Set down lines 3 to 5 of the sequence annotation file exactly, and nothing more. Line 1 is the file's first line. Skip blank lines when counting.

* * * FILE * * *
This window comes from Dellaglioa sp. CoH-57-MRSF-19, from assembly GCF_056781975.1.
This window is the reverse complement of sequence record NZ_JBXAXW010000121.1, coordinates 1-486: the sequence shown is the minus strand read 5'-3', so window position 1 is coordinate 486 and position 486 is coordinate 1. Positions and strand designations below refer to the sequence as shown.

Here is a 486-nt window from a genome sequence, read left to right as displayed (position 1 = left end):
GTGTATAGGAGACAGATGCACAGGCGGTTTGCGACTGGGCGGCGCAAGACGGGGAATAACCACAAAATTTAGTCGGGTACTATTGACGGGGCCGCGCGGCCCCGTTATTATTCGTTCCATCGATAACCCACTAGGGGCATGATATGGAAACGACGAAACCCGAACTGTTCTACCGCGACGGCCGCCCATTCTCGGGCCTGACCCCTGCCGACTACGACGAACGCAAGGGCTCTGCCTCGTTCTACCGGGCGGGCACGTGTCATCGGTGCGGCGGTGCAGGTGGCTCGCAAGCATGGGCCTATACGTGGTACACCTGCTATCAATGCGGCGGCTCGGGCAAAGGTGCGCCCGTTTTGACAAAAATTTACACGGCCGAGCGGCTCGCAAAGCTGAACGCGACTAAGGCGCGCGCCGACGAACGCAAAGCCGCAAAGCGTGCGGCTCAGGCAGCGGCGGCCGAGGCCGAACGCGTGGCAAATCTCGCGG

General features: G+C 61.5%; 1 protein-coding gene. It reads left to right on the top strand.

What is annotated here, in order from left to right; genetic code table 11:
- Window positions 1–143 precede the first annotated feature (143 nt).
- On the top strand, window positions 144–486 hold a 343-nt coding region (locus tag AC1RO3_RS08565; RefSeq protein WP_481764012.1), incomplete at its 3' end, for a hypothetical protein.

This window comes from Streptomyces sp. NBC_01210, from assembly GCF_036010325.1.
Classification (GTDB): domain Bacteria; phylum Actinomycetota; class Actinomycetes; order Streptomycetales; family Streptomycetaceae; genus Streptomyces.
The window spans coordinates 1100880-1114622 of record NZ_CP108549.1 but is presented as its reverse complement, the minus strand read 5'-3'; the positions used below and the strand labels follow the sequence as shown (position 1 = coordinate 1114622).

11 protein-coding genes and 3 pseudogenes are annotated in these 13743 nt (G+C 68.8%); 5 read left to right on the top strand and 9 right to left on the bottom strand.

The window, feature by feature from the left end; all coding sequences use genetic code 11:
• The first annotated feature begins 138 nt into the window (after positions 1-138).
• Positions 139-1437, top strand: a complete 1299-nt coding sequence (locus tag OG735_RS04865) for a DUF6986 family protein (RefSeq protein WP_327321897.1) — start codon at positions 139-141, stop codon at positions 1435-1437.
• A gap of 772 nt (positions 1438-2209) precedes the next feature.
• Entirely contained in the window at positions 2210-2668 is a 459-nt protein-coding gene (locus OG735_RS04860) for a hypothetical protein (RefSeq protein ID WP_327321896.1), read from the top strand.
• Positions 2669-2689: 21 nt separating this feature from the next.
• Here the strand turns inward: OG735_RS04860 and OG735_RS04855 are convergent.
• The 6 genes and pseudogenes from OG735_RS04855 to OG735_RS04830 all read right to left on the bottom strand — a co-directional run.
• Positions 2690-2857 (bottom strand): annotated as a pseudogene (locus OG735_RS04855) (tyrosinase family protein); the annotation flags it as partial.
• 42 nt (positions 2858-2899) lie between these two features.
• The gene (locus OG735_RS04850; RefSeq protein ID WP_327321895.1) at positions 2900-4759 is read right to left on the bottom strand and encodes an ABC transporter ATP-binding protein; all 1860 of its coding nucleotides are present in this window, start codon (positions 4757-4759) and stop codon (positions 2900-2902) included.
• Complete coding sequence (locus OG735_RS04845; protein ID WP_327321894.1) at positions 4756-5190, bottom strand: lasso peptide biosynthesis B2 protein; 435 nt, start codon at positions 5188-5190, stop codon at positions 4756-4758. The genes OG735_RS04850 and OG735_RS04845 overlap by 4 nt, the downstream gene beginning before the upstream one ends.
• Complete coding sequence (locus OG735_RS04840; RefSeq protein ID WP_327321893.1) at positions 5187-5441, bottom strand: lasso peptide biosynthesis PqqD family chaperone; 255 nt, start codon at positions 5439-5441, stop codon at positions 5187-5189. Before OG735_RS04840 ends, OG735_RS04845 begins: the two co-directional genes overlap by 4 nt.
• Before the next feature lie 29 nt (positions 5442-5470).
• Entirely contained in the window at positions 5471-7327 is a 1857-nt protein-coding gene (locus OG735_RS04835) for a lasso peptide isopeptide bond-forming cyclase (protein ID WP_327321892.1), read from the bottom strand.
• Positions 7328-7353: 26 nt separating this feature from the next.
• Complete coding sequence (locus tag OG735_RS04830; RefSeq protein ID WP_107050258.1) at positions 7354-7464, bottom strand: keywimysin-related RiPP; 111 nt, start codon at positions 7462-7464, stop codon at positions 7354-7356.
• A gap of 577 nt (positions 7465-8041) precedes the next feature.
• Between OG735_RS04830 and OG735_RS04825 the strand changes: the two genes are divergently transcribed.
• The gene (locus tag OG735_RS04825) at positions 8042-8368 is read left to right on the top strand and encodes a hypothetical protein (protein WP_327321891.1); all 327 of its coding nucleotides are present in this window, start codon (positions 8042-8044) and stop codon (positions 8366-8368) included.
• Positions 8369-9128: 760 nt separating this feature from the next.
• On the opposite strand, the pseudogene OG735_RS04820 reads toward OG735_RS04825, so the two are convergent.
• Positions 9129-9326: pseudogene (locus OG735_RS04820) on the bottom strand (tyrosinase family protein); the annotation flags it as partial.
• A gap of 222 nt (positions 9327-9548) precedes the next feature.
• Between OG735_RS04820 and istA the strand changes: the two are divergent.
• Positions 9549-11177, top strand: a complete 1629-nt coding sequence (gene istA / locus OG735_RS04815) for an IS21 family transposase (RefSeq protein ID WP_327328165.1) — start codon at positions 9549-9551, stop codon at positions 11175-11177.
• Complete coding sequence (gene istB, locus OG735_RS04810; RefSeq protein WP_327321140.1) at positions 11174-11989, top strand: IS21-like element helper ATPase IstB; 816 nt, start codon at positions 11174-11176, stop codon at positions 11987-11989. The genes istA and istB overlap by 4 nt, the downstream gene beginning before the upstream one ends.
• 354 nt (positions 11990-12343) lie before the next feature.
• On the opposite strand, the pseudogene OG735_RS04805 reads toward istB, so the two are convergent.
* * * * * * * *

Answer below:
Here is a 486-nt window from a genome sequence, read left to right as displayed (position 1 = left end):
GTGTATAGGAGACAGATGCACAGGCGGTTTGCGACTGGGCGGCGCAAGACGGGGAATAACCACAAAATTTAGTCGGGTACTATTGACGGGGCCGCGCGGCCCCGTTATTATTCGTTCCATCGATAACCCACTAGGGGCATGATATGGAAACGACGAAACCCGAACTGTTCTACCGCGACGGCCGCCCATTCTCGGGCCTGACCCCTGCCGACTACGACGAACGCAAGGGCTCTGCCTCGTTCTACCGGGCGGGCACGTGTCATCGGTGCGGCGGTGCAGGTGGCTCGCAAGCATGGGCCTATACGTGGTACACCTGCTATCAATGCGGCGGCTCGGGCAAAGGTGCGCCCGTTTTGACAAAAATTTACACGGCCGAGCGGCTCGCAAAGCTGAACGCGACTAAGGCGCGCGCCGACGAACGCAAAGCCGCAAAGCGTGCGGCTCAGGCAGCGGCGGCCGAGGCCGAACGCGTGGCAAATCTCGCGG

General features: G+C 61.5%; 1 protein-coding gene. It reads left to right on the top strand.